The iconic Arecibo radio telescope in Puerto Rico was damaged early on 10 August when a snapped steel cable smashed into one of its antennas and tore a 30-meter gash in its 307-meter-wide dish. Observations have been halted for at least 2 weeks while investigations are carried out, say Ramon Lugo, director of the Florida Space Institute at the University of Central Florida (UCF), which manages the observatory for the National Science Foundation (NSF). “My primary focus right now is the safety of people and the facility,” he says. The accident happened at 2:45 a.m., he says, but if it had been during the day when more staff were on site, there could have been injuries.
For nearly 60 years Arecibo has been a mainstay of radio astronomy, atmospheric research, and planetary science. For decades, it was the main telescope used in the search for extraterrestrial intelligence. Its dramatic appearance has won it supporting roles in several films. Its fixed dish, built into a natural depression in the surrounding hills, was the largest single dish in the world until 2016, when it was overtaken by China’s Five-hundred-meter Aperture Spherical radio Telescope (FAST). Arecibo can only look straight up, but some steering is possible by moving the receivers, or antennas, around a platform suspended by cables high above the dish.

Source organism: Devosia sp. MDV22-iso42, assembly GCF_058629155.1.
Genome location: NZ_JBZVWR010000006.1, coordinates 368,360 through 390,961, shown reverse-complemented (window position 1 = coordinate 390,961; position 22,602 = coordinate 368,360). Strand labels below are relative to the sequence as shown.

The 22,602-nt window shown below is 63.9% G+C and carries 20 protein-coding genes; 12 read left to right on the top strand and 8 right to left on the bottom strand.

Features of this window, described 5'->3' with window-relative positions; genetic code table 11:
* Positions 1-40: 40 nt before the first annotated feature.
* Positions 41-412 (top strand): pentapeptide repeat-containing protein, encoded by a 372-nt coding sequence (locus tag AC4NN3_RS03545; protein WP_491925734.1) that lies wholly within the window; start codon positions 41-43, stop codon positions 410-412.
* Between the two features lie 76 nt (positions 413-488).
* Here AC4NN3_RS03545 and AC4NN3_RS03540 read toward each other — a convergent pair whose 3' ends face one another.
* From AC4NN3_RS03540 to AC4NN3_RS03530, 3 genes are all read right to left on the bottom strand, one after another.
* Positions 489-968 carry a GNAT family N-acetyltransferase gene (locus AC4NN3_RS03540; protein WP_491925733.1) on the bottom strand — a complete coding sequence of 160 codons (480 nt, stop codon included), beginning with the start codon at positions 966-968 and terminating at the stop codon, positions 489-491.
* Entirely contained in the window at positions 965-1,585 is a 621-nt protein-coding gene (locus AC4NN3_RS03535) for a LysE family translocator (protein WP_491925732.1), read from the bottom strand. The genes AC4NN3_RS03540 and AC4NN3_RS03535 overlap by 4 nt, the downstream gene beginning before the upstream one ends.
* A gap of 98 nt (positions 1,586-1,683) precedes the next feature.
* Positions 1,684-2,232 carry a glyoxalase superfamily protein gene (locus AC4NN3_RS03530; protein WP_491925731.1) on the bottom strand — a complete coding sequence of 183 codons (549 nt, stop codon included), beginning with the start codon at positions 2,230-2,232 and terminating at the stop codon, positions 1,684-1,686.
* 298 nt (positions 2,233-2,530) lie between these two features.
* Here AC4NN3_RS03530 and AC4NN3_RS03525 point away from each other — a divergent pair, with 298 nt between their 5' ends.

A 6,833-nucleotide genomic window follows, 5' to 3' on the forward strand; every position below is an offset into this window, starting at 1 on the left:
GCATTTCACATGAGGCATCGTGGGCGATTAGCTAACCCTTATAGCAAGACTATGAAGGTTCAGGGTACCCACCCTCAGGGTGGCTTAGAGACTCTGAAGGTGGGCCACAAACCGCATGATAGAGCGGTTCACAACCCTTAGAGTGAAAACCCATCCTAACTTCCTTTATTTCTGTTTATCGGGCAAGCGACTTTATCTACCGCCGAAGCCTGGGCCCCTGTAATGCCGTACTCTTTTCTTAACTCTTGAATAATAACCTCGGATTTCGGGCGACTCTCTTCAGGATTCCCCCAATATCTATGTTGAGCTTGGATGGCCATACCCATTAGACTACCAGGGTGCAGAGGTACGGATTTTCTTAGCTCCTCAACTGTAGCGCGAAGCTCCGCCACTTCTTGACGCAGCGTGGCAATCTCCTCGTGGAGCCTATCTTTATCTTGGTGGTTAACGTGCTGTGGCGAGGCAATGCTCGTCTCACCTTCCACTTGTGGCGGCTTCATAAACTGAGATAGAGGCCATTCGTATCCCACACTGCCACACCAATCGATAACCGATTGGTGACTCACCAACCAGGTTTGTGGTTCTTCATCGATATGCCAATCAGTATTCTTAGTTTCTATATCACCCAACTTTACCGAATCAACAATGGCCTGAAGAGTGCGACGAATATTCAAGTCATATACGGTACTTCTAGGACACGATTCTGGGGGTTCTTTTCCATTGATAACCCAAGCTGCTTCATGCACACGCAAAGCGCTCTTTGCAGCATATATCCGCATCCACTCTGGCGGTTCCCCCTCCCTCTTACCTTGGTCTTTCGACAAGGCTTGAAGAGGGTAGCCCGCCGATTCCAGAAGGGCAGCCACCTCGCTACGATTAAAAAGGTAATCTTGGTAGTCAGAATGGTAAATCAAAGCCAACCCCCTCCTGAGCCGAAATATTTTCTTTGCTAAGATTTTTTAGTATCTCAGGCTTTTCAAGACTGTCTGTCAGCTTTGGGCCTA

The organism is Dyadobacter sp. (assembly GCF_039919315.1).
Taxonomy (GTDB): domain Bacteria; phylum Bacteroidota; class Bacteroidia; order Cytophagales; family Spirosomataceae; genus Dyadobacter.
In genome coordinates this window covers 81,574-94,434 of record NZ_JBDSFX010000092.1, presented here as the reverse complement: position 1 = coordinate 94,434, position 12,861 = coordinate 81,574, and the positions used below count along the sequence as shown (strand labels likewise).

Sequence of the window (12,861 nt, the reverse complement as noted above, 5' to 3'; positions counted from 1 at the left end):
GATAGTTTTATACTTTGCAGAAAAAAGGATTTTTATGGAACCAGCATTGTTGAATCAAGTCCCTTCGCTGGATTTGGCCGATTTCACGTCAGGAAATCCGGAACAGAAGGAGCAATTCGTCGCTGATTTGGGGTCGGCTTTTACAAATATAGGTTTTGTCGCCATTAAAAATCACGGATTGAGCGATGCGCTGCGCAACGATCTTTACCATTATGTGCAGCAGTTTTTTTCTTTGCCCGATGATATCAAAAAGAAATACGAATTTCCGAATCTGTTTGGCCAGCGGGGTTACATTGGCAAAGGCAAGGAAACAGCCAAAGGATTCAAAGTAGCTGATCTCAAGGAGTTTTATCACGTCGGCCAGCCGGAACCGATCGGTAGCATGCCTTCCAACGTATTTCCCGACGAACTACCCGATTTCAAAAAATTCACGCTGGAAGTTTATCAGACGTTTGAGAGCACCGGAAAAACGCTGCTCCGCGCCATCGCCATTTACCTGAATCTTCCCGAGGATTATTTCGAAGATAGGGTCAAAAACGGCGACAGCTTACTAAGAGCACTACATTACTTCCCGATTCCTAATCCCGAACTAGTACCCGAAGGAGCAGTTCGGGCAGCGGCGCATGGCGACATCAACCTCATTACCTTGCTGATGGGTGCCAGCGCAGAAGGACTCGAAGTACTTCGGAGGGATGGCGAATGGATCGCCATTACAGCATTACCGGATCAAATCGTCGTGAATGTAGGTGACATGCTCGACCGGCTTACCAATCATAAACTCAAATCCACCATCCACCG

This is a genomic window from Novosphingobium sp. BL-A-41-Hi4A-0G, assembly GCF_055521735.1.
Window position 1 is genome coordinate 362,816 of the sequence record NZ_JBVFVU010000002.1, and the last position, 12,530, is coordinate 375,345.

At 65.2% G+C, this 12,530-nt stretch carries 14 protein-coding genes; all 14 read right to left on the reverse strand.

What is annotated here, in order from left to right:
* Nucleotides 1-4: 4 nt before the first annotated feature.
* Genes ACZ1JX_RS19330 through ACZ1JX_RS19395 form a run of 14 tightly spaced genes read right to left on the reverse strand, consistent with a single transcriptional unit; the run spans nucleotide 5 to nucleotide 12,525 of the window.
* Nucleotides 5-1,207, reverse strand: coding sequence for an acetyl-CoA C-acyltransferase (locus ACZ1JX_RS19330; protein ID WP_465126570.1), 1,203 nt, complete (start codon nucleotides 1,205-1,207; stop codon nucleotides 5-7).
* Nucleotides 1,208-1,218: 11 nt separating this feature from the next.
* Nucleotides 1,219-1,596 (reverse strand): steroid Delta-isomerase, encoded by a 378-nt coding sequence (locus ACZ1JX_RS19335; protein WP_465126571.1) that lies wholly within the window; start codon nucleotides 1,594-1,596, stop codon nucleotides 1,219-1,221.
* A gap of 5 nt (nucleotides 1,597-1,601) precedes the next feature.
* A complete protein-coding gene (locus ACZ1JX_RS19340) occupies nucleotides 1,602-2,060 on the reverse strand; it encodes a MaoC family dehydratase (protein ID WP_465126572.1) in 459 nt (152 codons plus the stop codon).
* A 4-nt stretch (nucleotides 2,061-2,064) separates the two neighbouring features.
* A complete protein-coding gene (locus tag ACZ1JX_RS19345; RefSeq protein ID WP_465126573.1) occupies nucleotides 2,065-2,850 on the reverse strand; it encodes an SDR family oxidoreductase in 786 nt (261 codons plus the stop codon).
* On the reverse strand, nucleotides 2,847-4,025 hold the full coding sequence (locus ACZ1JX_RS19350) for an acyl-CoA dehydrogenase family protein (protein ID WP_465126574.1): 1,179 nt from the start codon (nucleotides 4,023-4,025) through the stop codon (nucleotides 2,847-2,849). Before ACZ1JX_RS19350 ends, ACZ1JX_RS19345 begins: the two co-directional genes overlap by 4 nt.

The cable that broke this week was not one of the main support cables but one of several auxiliary ones added in the 1990s to stabilize the platform when a large new antenna, known as the Gregorian dome, was added. The cable failed where it was attached to the platform. Because it contained a lot of stored energy from tension, it flailed around wildly, damaging the Gregorian dome and the main reflector of the dish, Lugo says. The platform itself appears to be twisted, he adds.
Typically, such cables don’t fail in that way, which is “concerning,” he says. “We don’t know why it happened. … It’s conceivable that recent weather and seismic events could have contributed.” The telescope did sustain some damage from Hurricane Maria in 2017 but Lugo says right now it does not look like the two events are connected. If it turns out to be a manufacturing defect, they will need to examine the other auxiliary cables. Until investigations are complete, Lugo couldn’t say how much the repairs would cost or how long they would take. It could be anywhere from days to months, he says.
Arecibo’s status has been precarious in recent years. Its scientific importance has diminished as newer facilities have come online, and NSF has sought to divert its funding to new projects. In 2018, UCF took over management of the facility in a deal that allowed NSF to reduce its investment. Nevertheless, this new blow, on top of Hurricane Maria, will likely reopen the debate over Arecibo’s future. “There are some segments of the population who will start that conversation,” Lugo says. “We have to stay focused on the end goal of returning to full capability.”